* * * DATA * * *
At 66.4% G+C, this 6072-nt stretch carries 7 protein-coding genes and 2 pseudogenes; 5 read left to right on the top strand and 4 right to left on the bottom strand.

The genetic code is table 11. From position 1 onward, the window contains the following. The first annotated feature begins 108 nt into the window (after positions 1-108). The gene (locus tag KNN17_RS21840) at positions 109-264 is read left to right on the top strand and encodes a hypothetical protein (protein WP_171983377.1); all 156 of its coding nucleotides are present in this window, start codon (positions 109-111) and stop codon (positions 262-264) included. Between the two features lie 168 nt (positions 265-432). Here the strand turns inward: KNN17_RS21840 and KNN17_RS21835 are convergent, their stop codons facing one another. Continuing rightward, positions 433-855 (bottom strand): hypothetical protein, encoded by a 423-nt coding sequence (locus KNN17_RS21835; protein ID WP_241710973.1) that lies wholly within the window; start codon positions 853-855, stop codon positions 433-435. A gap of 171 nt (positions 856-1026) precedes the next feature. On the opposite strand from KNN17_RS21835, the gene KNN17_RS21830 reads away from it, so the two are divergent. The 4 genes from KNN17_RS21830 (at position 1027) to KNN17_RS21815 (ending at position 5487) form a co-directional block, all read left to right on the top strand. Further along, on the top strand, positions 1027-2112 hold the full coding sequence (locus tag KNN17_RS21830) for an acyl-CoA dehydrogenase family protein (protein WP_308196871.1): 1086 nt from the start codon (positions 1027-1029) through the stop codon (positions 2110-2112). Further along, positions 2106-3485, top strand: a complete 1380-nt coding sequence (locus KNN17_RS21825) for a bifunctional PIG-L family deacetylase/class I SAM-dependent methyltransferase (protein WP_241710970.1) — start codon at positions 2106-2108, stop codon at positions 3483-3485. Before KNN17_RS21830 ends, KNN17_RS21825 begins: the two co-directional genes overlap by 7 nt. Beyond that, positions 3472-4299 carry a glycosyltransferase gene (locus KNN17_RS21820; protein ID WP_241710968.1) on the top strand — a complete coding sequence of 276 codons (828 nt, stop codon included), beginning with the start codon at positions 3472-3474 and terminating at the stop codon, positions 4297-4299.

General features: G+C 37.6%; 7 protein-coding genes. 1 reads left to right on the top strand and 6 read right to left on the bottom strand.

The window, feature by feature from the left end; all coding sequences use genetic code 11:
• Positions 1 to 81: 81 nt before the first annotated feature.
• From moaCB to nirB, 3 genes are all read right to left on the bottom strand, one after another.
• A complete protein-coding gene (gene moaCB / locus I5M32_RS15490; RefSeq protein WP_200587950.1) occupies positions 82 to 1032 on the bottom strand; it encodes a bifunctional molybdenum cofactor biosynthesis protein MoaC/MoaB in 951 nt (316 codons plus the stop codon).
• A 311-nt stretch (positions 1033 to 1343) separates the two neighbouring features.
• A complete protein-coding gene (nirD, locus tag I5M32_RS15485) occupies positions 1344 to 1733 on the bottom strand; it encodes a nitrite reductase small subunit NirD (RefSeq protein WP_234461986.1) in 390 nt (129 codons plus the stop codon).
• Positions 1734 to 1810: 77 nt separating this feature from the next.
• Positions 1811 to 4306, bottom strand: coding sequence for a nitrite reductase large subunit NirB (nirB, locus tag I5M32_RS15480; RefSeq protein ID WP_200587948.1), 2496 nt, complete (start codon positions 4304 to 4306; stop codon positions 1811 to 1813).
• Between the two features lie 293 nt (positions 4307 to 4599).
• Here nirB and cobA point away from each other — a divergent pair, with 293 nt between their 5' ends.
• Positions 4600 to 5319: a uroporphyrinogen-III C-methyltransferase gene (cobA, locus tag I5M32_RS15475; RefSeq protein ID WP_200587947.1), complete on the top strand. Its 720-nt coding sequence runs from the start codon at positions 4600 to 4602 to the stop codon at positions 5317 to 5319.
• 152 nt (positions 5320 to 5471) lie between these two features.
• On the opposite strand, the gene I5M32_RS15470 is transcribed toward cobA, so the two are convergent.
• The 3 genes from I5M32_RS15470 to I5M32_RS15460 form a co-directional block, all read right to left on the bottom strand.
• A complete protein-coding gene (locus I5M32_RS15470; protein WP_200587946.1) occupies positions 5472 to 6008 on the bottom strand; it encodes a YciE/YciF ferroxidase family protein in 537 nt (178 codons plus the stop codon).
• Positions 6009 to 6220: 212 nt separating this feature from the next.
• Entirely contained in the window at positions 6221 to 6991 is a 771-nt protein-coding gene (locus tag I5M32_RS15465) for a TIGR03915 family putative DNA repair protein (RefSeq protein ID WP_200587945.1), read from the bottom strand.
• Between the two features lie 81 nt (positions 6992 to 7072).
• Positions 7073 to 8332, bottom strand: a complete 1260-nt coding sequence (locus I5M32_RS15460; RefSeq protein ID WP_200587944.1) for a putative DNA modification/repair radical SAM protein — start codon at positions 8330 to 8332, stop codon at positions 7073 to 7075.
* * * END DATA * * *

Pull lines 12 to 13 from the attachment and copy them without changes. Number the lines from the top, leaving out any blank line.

• Between the two features lie 293 nt (positions 4307 to 4599).
• Here nirB and cobA point away from each other — a divergent pair, with 293 nt between their 5' ends.